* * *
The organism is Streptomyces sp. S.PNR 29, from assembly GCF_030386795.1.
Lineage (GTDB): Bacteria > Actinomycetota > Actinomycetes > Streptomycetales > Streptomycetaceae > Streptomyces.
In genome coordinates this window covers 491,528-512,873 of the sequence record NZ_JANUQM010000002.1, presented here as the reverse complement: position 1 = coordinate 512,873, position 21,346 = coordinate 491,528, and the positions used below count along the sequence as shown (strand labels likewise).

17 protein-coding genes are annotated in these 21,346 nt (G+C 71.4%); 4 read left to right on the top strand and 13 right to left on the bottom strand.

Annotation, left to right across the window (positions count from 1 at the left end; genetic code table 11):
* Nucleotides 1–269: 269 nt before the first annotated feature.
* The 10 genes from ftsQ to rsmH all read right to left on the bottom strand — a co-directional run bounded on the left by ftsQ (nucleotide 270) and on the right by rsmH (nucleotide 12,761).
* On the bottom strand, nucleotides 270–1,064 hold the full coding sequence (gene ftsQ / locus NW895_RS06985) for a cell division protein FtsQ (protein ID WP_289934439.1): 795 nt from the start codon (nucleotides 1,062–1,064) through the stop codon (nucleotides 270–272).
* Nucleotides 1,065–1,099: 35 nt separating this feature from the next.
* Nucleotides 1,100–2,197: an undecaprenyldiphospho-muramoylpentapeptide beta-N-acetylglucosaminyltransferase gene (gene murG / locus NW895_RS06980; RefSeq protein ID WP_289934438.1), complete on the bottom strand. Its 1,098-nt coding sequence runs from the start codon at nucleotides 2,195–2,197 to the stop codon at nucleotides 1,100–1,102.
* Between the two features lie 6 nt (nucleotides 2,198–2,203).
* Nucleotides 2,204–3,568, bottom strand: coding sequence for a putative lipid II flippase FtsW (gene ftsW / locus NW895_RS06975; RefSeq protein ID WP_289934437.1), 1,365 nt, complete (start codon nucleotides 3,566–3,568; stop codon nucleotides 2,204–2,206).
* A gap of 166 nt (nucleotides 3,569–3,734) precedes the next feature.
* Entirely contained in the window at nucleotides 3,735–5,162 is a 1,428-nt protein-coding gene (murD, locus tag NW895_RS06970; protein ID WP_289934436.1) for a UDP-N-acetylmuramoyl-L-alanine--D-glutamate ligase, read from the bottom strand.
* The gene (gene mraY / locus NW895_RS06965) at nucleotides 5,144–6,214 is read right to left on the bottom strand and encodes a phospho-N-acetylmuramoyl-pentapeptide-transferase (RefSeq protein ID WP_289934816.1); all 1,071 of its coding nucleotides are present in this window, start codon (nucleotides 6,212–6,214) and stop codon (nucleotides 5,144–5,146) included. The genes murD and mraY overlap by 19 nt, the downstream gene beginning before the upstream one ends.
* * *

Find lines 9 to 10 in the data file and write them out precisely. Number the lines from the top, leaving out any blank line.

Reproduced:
* Nucleotides 1,065–1,099: 35 nt separating this feature from the next.
* Nucleotides 1,100–2,197: an undecaprenyldiphospho-muramoylpentapeptide beta-N-acetylglucosaminyltransferase gene (gene murG / locus NW895_RS06980; RefSeq protein ID WP_289934438.1), complete on the bottom strand. Its 1,098-nt coding sequence runs from the start codon at nucleotides 2,195–2,197 to the stop codon at nucleotides 1,100–1,102.